This Popular Handclapping Game Wasn’t Just For Fun - It Was A Warning

boy and girl running beside a gray wall
Zain Murdock
April 11, 2024

“I don’t wanna go to county jail no more, more, more / It’s a big fat policeman at my door, door, door / He’ll snatch you by yo collar, make you pay a dollar / I don’t wanna go to county jail no more, more, more.” 

 These 2002 lyrics from Project Pat’s “County Jail” ring familiar for generations of Black children. 

 Because the handclapping game they’re based on, “Shame,” has an extensive history.

It perhaps begins with Macy’s Doggerel, where, in response to cops routinely harassing women at Macy’s, early-1900s New York City children chanted, “I won’t go to Macy’s any more, more, more.”

Over time, Black girls nationwide evolved the lyrics to their regions and vernacular language. But why?

Ethnomusicologist Kyra Gaunt says it’s kinetic orality. They’re responding to institutionalized anti-Blackness through everyday playground phenomena.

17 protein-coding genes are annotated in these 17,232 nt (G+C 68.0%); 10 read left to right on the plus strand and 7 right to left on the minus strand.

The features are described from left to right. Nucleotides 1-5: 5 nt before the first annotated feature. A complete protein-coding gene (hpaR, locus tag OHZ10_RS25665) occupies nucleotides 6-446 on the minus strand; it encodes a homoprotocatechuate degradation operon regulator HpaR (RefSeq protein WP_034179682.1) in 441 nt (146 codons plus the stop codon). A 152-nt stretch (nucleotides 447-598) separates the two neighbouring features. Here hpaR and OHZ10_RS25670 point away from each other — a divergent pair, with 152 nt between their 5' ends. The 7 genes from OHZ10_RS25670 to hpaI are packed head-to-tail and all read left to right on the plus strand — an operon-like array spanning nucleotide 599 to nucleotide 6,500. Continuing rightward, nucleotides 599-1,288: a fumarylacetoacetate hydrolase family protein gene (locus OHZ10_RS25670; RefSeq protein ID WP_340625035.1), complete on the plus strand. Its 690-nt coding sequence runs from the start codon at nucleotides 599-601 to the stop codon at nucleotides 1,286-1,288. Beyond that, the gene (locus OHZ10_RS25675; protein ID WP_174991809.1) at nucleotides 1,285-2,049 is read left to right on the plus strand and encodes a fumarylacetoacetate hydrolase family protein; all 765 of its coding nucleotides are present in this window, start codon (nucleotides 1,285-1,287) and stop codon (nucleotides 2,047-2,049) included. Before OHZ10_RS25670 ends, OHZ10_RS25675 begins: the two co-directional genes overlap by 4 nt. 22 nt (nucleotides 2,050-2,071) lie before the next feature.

“When their parents share the latest news, or talk about how they are being treated, kids are overhearing,” she explains. “One way to alleviate the anxiety … is to make games about them.”

Play will always reflect the times. Over the past several generations, the violence of policing has intermingled with expressions of childhood joy. But in a liberated future, Black children won’t have to warn each other through games. Shame’s “policeman” will no longer be a pressing threat.

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